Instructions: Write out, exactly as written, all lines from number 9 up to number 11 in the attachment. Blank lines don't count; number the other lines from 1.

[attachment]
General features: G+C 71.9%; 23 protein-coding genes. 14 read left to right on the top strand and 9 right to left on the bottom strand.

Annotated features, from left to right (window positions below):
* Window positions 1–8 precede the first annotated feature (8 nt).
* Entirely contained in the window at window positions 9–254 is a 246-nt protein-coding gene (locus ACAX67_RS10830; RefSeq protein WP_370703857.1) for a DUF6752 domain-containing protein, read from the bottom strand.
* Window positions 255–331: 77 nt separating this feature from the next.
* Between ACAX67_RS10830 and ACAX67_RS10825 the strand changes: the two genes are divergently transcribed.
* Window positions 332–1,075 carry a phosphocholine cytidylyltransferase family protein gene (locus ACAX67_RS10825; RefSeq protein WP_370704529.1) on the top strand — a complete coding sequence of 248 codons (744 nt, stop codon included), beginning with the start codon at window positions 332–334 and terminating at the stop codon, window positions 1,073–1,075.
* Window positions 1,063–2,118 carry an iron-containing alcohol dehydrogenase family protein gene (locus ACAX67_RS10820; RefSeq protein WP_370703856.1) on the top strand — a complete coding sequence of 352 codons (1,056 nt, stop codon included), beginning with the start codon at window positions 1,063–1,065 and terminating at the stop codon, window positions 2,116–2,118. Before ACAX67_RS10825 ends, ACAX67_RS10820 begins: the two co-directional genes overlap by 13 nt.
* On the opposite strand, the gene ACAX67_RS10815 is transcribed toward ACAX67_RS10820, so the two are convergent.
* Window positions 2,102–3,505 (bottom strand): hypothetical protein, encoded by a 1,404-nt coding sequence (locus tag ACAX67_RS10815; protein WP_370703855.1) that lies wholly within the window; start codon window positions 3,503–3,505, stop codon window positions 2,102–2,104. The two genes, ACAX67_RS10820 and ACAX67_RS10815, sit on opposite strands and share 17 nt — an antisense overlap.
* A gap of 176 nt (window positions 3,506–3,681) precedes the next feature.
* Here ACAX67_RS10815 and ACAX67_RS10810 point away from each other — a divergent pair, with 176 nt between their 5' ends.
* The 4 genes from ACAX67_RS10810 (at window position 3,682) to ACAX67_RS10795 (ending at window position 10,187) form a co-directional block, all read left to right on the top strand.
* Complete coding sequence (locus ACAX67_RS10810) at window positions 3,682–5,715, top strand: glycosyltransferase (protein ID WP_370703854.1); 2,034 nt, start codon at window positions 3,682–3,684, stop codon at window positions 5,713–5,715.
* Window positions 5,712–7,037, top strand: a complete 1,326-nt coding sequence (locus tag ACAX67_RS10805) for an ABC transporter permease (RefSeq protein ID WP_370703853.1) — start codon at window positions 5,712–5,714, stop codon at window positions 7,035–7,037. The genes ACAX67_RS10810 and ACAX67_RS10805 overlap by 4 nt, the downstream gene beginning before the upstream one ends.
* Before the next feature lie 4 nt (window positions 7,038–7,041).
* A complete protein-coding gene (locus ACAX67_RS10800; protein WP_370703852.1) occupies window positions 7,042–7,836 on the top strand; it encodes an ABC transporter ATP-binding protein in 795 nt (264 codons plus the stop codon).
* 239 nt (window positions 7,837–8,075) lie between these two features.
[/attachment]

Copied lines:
* On the opposite strand, the gene ACAX67_RS10815 is transcribed toward ACAX67_RS10820, so the two are convergent.
* Window positions 2,102–3,505 (bottom strand): hypothetical protein, encoded by a 1,404-nt coding sequence (locus tag ACAX67_RS10815; protein WP_370703855.1) that lies wholly within the window; start codon window positions 3,503–3,505, stop codon window positions 2,102–2,104. The two genes, ACAX67_RS10820 and ACAX67_RS10815, sit on opposite strands and share 17 nt — an antisense overlap.
* A gap of 176 nt (window positions 3,506–3,681) precedes the next feature.